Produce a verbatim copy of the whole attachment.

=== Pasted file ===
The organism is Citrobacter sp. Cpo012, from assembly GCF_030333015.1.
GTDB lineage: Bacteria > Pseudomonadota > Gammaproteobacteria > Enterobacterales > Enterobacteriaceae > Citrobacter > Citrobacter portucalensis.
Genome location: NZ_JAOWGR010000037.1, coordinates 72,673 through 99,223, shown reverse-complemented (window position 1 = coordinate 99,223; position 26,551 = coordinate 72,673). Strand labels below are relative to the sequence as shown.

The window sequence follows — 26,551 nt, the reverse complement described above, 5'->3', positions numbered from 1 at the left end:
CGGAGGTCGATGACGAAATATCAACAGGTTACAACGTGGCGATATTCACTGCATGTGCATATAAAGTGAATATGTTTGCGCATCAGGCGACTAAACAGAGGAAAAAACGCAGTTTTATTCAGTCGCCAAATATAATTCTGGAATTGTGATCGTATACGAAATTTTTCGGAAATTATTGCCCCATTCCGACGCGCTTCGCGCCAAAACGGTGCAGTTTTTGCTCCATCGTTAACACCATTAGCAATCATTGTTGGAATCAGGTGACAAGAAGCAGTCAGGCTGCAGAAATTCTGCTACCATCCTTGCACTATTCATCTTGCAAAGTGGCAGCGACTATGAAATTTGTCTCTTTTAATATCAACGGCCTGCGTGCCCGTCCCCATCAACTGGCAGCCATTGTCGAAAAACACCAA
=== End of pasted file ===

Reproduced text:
The organism is Citrobacter sp. Cpo012, from assembly GCF_030333015.1.
GTDB lineage: Bacteria > Pseudomonadota > Gammaproteobacteria > Enterobacterales > Enterobacteriaceae > Citrobacter > Citrobacter portucalensis.
Genome location: NZ_JAOWGR010000037.1, coordinates 72,673 through 99,223, shown reverse-complemented (window position 1 = coordinate 99,223; position 26,551 = coordinate 72,673). Strand labels below are relative to the sequence as shown.

The window sequence follows — 26,551 nt, the reverse complement described above, 5'->3', positions numbered from 1 at the left end:
CGGAGGTCGATGACGAAATATCAACAGGTTACAACGTGGCGATATTCACTGCATGTGCATATAAAGTGAATATGTTTGCGCATCAGGCGACTAAACAGAGGAAAAAACGCAGTTTTATTCAGTCGCCAAATATAATTCTGGAATTGTGATCGTATACGAAATTTTTCGGAAATTATTGCCCCATTCCGACGCGCTTCGCGCCAAAACGGTGCAGTTTTTGCTCCATCGTTAACACCATTAGCAATCATTGTTGGAATCAGGTGACAAGAAGCAGTCAGGCTGCAGAAATTCTGCTACCATCCTTGCACTATTCATCTTGCAAAGTGGCAGCGACTATGAAATTTGTCTCTTTTAATATCAACGGCCTGCGTGCCCGTCCCCATCAACTGGCAGCCATTGTCGAAAAACACCAA